Herschel image and spectrum of Jupiter-Family comet 103P/Hartley 2
This illustration shows the orbit of the Jupiter-Family comet 103P/Hartley 2 in relation to the orbits of the innermost 5 planets of the Solar System. The comet has made its latest perihelion passage on 28 October 2010, having passed at 0.13 AU (19.45 million km) from the Earth on 20 October. This was the comet’s closest approach to our planet since its discovery in 1986. On this occasion, Herschel observed the comet, obtaining highly accurate images and spectra in the far-infrared portion of the electromagnetic spectrum.
The inset on the right side of the illustration shows the comet as viewed with the PACS instrument on board Herschel. Also shown are two lines excerpted from the spectrum of the comet taken with the HIFI spectrometer and reflecting the presence of two different isotopologues of the water molecule.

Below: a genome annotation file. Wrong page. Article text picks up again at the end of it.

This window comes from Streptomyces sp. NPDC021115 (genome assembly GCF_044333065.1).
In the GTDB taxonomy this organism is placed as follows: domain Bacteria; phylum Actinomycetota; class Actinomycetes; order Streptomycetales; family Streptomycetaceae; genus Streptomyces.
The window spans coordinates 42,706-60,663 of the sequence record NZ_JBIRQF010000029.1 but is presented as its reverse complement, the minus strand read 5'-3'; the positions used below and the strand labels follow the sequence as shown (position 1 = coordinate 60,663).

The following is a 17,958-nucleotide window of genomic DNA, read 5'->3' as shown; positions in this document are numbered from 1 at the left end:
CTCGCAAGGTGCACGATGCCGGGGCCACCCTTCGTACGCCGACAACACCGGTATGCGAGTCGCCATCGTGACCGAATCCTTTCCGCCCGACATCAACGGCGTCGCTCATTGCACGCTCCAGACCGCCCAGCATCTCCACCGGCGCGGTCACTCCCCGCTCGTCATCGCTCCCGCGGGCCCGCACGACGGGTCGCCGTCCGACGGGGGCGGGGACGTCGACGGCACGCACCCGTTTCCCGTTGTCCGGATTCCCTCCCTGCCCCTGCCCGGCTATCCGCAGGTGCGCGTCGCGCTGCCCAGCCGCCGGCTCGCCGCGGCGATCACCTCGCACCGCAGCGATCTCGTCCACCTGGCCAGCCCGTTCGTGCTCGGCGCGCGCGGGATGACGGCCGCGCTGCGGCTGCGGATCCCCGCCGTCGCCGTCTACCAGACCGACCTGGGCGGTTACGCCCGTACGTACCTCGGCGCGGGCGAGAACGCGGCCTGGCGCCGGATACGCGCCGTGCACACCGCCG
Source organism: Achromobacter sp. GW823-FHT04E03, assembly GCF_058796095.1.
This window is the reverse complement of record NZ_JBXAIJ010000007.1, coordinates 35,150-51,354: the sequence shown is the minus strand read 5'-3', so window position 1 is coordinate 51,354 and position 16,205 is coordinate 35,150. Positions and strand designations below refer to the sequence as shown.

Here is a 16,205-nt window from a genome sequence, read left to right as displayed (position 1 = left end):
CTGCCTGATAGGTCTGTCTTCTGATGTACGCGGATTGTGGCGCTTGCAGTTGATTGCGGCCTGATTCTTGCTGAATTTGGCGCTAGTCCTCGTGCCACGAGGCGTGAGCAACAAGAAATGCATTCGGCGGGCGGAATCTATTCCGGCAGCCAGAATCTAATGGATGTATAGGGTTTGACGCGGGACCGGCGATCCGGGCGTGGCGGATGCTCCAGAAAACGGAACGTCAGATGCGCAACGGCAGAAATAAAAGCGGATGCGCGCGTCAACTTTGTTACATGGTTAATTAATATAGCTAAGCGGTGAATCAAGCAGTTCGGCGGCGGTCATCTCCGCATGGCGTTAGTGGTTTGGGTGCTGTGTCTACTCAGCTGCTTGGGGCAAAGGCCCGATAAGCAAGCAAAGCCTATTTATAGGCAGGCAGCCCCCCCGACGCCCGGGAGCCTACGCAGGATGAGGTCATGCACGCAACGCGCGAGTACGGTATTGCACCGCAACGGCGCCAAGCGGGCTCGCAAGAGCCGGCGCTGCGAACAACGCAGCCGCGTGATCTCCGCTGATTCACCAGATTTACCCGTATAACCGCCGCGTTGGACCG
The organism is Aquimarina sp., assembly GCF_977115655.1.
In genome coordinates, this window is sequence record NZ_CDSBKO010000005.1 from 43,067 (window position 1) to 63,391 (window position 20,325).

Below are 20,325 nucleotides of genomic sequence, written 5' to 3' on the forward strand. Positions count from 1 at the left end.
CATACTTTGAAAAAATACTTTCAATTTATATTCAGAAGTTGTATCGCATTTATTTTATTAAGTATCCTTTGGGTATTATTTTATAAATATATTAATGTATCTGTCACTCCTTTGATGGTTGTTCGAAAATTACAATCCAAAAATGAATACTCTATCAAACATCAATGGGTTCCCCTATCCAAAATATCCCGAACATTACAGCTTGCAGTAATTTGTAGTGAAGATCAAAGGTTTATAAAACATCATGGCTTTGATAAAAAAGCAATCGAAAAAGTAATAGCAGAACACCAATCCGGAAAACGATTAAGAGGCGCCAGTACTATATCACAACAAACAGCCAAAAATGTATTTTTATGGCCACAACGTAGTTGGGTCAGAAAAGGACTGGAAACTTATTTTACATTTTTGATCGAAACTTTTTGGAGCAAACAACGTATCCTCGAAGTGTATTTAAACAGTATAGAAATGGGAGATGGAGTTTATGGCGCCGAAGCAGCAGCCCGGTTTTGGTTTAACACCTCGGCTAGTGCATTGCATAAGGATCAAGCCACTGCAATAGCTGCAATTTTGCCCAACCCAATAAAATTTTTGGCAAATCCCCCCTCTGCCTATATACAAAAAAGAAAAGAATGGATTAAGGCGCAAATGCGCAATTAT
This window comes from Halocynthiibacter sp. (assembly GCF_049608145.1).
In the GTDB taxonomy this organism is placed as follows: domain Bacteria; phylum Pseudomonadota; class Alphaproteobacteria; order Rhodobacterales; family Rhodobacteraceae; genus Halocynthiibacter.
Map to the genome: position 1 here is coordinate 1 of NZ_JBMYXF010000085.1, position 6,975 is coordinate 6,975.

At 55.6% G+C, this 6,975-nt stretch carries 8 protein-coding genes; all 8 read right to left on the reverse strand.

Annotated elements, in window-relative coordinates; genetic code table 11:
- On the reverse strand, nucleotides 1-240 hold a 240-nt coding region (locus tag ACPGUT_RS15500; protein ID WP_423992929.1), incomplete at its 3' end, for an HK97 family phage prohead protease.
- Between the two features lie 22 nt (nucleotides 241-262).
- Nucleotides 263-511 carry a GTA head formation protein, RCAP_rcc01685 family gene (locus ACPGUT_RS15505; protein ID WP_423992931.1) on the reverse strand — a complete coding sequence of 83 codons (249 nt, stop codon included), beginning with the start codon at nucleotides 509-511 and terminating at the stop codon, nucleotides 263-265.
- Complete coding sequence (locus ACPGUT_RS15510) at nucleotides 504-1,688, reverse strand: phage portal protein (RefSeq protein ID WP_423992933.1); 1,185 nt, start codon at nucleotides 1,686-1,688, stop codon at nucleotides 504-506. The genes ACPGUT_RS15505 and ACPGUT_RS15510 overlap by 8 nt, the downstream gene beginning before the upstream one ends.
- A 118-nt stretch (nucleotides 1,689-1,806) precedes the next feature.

The blue curve refers to the isotopologue H218O, composed of two hydrogen (H) and one oxygen (18O) atoms, and the red curve shows the much weaker signature of another isotopologue, semi-heavy water (HDO), where one of the hydrogen atoms appears in its isotopical form of deuterium (D, or 2H). H218O was used as a proxy for 'ordinary' water (H216O).
From the relative abundance of these two molecules in various Solar System bodies, astronomers can infer the deuterium-to-hydrogen ratio (D/H) in water. By comparing the D/H ratio measured across the Solar System to that measured in Earth's oceans, it is possible to constrain the nature of the bodies that contributed most to delivering water to our planet.
The data acquired with Herschel on comet 103P/Hartley 2 represent the first evidence for Earth-like water in a comet, and suggest that comets may have played an important role in bringing water to our planet.